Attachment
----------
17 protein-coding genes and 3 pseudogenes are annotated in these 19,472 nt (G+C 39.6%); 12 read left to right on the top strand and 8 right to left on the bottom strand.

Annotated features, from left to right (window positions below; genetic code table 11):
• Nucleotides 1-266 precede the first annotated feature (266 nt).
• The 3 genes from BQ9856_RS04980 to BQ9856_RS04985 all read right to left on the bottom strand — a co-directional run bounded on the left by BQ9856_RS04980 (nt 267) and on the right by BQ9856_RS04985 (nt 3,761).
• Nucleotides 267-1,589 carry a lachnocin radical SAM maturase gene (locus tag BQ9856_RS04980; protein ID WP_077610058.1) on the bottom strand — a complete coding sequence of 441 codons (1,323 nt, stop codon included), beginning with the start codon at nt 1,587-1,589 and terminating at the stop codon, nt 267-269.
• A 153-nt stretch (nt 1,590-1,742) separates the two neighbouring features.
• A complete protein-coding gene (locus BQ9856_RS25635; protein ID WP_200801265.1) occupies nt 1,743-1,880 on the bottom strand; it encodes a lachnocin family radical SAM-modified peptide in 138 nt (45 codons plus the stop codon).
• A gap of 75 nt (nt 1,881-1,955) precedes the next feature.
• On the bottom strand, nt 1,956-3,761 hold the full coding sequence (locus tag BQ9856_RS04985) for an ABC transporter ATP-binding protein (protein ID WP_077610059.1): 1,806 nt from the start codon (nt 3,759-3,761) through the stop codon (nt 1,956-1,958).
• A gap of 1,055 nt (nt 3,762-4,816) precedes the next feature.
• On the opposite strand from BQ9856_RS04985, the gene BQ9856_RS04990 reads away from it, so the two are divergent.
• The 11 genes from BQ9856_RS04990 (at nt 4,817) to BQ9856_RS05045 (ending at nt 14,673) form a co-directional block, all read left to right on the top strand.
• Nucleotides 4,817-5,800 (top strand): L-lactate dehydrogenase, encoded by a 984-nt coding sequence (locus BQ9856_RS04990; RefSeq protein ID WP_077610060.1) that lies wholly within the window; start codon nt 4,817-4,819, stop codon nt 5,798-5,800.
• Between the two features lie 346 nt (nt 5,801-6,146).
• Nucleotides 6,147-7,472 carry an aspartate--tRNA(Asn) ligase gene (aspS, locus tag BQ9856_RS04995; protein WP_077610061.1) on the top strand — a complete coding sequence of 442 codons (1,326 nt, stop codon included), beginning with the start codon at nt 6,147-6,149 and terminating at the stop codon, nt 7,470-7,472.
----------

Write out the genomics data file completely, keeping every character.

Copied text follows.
17 protein-coding genes and 3 pseudogenes are annotated in these 19,472 nt (G+C 39.6%); 12 read left to right on the top strand and 8 right to left on the bottom strand.

Annotated features, from left to right (window positions below; genetic code table 11):
• Nucleotides 1-266 precede the first annotated feature (266 nt).
• The 3 genes from BQ9856_RS04980 to BQ9856_RS04985 all read right to left on the bottom strand — a co-directional run bounded on the left by BQ9856_RS04980 (nt 267) and on the right by BQ9856_RS04985 (nt 3,761).
• Nucleotides 267-1,589 carry a lachnocin radical SAM maturase gene (locus tag BQ9856_RS04980; protein ID WP_077610058.1) on the bottom strand — a complete coding sequence of 441 codons (1,323 nt, stop codon included), beginning with the start codon at nt 1,587-1,589 and terminating at the stop codon, nt 267-269.
• A 153-nt stretch (nt 1,590-1,742) separates the two neighbouring features.
• A complete protein-coding gene (locus BQ9856_RS25635; protein ID WP_200801265.1) occupies nt 1,743-1,880 on the bottom strand; it encodes a lachnocin family radical SAM-modified peptide in 138 nt (45 codons plus the stop codon).
• A gap of 75 nt (nt 1,881-1,955) precedes the next feature.
• On the bottom strand, nt 1,956-3,761 hold the full coding sequence (locus tag BQ9856_RS04985) for an ABC transporter ATP-binding protein (protein ID WP_077610059.1): 1,806 nt from the start codon (nt 3,759-3,761) through the stop codon (nt 1,956-1,958).
• A gap of 1,055 nt (nt 3,762-4,816) precedes the next feature.
• On the opposite strand from BQ9856_RS04985, the gene BQ9856_RS04990 reads away from it, so the two are divergent.
• The 11 genes from BQ9856_RS04990 (at nt 4,817) to BQ9856_RS05045 (ending at nt 14,673) form a co-directional block, all read left to right on the top strand.
• Nucleotides 4,817-5,800 (top strand): L-lactate dehydrogenase, encoded by a 984-nt coding sequence (locus BQ9856_RS04990; RefSeq protein ID WP_077610060.1) that lies wholly within the window; start codon nt 4,817-4,819, stop codon nt 5,798-5,800.
• Between the two features lie 346 nt (nt 5,801-6,146).
• Nucleotides 6,147-7,472 carry an aspartate--tRNA(Asn) ligase gene (aspS, locus tag BQ9856_RS04995; protein WP_077610061.1) on the top strand — a complete coding sequence of 442 codons (1,326 nt, stop codon included), beginning with the start codon at nt 6,147-6,149 and terminating at the stop codon, nt 7,470-7,472.